“…a lot of people I feel like sort of move into these camps where you could either be true to your art or you can be a commercial sell-out hack, you know, f****r….and this is all you’ve got. And to me it really was more like okay so this is the puzzle box that we’re working with which is like I’ve got my values, there’s the commercial space that I want to be in if I want to transmit my values. Is there some kind of win-win? And you’re looking for that idea that there actually is, if you’re a clever monkey, you can figure out the win-win scenario. And so a lot of my early work was trying to figure out what’s my clever monkey version of like the win-win, where I get to talk about exactly things I want and the publishing houses are like ‘nom nom nom nom.'”
“Surreal, you know? A lot happens in one week [at Writers of the Future]; there was a lot of good stuff. And there was also a lot of stuff that I could have done without in terms of racism, from the judges and the organization. My fellow co-winners were great, and they were really supportive whenever they happened to be in the room, and then they heard something quite shocking. During one of the workshop classes, somehow they got to talking about my winning story. And then one of the judges said that “You know we get a lot of entries from the Philippines every year and when we picked yours out of the pile, I had to check for plagiarism because it was that good.” One of those backhanded compliments that’s really not a compliment. I was just sitting there and trying not to let my mouth fall open, and I also couldn’t look at anyone else because ‘oh, what must they be thinking.’ I don’t know.” [sad laughter]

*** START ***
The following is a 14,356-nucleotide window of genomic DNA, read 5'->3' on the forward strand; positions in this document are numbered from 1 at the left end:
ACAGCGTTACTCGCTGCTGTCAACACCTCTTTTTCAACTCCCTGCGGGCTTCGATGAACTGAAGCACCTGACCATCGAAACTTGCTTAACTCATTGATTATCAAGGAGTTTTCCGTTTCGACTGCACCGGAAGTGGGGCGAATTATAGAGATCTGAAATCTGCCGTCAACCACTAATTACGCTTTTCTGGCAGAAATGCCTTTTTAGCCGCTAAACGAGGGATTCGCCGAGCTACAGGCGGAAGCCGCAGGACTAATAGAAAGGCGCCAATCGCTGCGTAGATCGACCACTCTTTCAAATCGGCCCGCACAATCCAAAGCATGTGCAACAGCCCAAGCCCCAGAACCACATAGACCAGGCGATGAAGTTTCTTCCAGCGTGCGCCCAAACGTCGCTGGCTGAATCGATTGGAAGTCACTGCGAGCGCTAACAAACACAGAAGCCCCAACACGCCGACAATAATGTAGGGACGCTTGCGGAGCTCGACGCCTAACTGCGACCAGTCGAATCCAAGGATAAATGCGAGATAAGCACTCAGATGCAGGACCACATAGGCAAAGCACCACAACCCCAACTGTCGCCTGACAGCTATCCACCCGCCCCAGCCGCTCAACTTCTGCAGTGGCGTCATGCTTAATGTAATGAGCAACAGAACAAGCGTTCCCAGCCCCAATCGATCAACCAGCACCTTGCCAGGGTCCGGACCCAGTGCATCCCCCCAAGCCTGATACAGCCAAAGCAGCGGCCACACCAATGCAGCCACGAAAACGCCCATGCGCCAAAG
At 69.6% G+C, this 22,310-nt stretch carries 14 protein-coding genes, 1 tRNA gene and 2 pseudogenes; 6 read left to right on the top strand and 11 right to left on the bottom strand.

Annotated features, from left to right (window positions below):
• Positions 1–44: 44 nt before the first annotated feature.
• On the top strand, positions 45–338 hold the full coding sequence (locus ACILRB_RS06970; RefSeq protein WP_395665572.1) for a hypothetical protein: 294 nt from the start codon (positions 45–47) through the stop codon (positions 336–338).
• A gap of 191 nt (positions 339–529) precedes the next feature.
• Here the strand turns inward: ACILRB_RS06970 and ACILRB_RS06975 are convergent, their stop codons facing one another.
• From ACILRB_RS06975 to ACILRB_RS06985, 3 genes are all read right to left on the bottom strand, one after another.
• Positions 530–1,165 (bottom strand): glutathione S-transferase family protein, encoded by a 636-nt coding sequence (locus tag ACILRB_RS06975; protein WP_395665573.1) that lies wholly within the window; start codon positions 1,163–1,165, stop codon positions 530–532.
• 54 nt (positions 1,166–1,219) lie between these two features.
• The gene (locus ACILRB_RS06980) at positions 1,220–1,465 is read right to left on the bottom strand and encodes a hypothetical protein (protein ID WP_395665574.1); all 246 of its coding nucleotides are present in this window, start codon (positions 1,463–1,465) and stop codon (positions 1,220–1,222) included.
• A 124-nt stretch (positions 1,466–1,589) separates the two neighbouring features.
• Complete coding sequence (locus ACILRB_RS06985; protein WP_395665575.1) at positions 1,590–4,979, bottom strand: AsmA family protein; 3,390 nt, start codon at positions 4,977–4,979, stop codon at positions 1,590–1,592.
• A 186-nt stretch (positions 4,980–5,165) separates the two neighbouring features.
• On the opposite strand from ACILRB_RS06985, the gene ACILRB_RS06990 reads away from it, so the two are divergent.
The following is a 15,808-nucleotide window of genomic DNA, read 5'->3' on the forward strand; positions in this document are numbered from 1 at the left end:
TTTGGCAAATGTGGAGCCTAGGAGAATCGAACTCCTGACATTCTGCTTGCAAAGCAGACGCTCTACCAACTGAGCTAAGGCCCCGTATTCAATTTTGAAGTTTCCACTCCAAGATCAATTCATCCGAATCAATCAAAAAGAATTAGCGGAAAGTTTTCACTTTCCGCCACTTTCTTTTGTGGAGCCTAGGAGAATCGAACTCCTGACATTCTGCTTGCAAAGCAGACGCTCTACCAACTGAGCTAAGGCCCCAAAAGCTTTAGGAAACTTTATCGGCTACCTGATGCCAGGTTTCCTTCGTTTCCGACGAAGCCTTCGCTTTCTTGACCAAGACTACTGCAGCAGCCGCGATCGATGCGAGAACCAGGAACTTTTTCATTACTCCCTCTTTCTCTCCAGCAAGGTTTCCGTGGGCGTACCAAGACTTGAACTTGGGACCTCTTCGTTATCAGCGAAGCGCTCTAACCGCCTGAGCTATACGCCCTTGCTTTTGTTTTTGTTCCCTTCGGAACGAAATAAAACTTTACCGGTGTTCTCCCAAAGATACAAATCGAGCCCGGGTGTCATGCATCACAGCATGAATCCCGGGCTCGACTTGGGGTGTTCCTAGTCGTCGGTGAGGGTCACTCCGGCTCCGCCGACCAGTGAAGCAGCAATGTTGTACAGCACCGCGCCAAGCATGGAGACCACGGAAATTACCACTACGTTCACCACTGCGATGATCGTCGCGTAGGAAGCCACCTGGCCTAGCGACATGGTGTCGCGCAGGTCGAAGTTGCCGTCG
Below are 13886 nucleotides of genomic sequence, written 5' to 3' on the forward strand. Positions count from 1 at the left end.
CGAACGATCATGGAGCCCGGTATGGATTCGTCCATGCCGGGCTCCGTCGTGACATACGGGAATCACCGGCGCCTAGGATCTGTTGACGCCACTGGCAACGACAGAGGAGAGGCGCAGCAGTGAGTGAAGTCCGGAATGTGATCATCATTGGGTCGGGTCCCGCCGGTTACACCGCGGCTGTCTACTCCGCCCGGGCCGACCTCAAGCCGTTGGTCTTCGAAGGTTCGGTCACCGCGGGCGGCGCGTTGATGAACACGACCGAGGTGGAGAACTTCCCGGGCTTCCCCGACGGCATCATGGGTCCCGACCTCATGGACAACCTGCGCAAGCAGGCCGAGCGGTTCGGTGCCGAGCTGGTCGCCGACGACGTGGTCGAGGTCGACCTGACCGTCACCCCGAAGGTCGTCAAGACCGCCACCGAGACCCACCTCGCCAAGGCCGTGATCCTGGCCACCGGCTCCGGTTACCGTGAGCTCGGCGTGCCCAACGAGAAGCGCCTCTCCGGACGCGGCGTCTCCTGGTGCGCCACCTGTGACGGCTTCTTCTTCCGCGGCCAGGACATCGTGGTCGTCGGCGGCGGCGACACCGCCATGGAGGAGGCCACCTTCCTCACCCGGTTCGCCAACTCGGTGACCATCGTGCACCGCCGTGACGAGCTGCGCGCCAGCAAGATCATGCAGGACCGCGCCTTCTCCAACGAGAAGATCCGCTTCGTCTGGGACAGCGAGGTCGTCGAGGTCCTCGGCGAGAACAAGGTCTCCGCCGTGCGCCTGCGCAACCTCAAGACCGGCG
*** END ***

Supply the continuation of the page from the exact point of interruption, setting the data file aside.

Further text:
“If your goal is to maximize the number of fans who buy your books, and the two strategies you see before you are one, to terrorize them into thinking if they fail to buy them, and still read them, that you will come and take their house away, and the other is to convince them that you’re the sort of person who deserves to get paid, neither will be a perfect strategy, but of the two I think the one that’s more sustainable is the latter.”
Cory Doctorow—celebrated author, essayist, blogger-journalist, and human rights activist—visits the podcast to talk about privacy, security, monopoly power, the innate conservatism of AI, moral reckonings, technothrillers, and his latest book, Attack Surface, part of a series which motivated a generation of hacktivists, thinkers, and techies to fight for freedom and equity in our increasingly digital world.